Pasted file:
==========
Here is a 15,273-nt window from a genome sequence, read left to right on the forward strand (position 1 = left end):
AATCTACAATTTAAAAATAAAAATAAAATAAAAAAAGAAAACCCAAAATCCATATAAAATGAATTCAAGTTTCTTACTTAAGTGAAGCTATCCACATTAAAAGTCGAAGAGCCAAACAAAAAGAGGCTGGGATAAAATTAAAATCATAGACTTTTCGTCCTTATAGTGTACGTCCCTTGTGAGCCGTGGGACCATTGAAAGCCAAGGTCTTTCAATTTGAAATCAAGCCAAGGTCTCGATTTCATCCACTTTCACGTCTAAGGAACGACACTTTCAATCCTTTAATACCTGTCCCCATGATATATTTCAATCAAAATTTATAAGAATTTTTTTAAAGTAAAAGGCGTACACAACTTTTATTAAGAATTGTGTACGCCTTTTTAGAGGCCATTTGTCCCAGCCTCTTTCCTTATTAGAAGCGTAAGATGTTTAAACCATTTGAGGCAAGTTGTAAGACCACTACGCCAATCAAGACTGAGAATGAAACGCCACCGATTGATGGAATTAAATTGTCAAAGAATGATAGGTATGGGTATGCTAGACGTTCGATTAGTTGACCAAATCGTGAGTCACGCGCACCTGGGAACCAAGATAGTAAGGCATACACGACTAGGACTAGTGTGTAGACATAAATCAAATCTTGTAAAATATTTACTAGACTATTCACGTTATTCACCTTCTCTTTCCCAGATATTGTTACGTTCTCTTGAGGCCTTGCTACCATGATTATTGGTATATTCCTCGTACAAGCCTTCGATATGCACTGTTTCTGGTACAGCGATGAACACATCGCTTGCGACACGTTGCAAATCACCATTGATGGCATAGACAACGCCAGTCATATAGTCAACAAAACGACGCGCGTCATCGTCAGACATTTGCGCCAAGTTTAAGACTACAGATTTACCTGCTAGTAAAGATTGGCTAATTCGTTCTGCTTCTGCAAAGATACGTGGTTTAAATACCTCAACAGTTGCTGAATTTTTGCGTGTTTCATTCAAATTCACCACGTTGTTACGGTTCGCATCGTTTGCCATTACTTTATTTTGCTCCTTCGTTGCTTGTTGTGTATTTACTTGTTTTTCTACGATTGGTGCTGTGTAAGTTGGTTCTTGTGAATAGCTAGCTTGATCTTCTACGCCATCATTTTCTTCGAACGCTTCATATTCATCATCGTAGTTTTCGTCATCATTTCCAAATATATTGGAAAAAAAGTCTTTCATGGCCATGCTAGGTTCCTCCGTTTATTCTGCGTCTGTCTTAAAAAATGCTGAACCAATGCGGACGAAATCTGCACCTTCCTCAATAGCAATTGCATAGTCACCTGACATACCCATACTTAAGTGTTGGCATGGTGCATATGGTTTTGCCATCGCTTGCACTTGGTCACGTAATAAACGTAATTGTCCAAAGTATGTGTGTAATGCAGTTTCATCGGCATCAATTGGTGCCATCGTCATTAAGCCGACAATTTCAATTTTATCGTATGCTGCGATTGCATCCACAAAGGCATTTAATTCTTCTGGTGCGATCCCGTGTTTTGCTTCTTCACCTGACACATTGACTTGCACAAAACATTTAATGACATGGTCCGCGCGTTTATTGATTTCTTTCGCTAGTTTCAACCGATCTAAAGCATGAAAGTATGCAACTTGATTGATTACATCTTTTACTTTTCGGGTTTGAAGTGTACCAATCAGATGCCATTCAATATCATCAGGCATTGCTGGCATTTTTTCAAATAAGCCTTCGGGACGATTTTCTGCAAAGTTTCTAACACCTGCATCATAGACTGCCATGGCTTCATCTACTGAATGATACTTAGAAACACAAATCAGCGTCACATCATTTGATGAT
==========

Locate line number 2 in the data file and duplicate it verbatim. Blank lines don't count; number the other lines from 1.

AATCTACAATTTAAAAATAAAAATAAAATAAAAAAAGAAAACCCAAAATCCATATAAAATGAATTCAAGTTTCTTACTTAAGTGAAGCTATCCACATTAAAAGTCGAAGAGCCAAACAAAAAGAGGCTGGGATAAAATTAAAATCATAGACTTTTCGTCCTTATAGTGTACGTCCCTTGTGAGCCGTGGGACCATTGAAAGCCAAGGTCTTTCAATTTGAAATCAAGCCAAGGTCTCGATTTCATCCACTTTCACGTCTAAGGAACGACACTTTCAATCCTTTAATACCTGTCCCCATGATATATTTCAATCAAAATTTATAAGAATTTTTTTAAAGTAAAAGGCGTACACAACTTTTATTAAGAATTGTGTACGCCTTTTTAGAGGCCATTTGTCCCAGCCTCTTTCCTTATTAGAAGCGTAAGATGTTTAAACCATTTGAGGCAAGTTGTAAGACCACTACGCCAATCAAGACTGAGAATGAAACGCCACCGATTGATGGAATTAAATTGTCAAAGAATGATAGGTATGGGTATGCTAGACGTTCGATTAGTTGACCAAATCGTGAGTCACGCGCACCTGGGAACCAAGATAGTAAGGCATACACGACTAGGACTAGTGTGTAGACATAAATCAAATCTTGTAAAATATTTACTAGACTATTCACGTTATTCACCTTCTCTTTCCCAGATATTGTTACGTTCTCTTGAGGCCTTGCTACCATGATTATTGGTATATTCCTCGTACAAGCCTTCGATATGCACTGTTTCTGGTACAGCGATGAACACATCGCTTGCGACACGTTGCAAATCACCATTGATGGCATAGACAACGCCAGTCATATAGTCAACAAAACGACGCGCGTCATCGTCAGACATTTGCGCCAAGTTTAAGACTACAGATTTACCTGCTAGTAAAGATTGGCTAATTCGTTCTGCTTCTGCAAAGATACGTGGTTTAAATACCTCAACAGTTGCTGAATTTTTGCGTGTTTCATTCAAATTCACCACGTTGTTACGGTTCGCATCGTTTGCCATTACTTTATTTTGCTCCTTCGTTGCTTGTTGTGTATTTACTTGTTTTTCTACGATTGGTGCTGTGTAAGTTGGTTCTTGTGAATAGCTAGCTTGATCTTCTACGCCATCATTTTCTTCGAACGCTTCATATTCATCATCGTAGTTTTCGTCATCATTTCCAAATATATTGGAAAAAAAGTCTTTCATGGCCATGCTAGGTTCCTCCGTTTATTCTGCGTCTGTCTTAAAAAATGCTGAACCAATGCGGACGAAATCTGCACCTTCCTCAATAGCAATTGCATAGTCACCTGACATACCCATACTTAAGTGTTGGCATGGTGCATATGGTTTTGCCATCGCTTGCACTTGGTCACGTAATAAACGTAATTGTCCAAAGTATGTGTGTAATGCAGTTTCATCGGCATCAATTGGTGCCATCGTCATTAAGCCGACAATTTCAATTTTATCGTATGCTGCGATTGCATCCACAAAGGCATTTAATTCTTCTGGTGCGATCCCGTGTTTTGCTTCTTCACCTGACACATTGACTTGCACAAAACATTTAATGACATGGTCCGCGCGTTTATTGATTTCTTTCGCTAGTTTCAACCGATCTAAAGCATGAAAGTATGCAACTTGATTGATTACATCTTTTACTTTTCGGGTTTGAAGTGTACCAATCAGATGCCATTCAATATCATCAGGCATTGCTGGCATTTTTTCAAATAAGCCTTCGGGACGATTTTCTGCAAAGTTTCTAACACCTGCATCATAGACTGCCATGGCTTCATCTACTGAATGATACTTAGAAACACAAATCAGCGTCACATCATTTGATGAT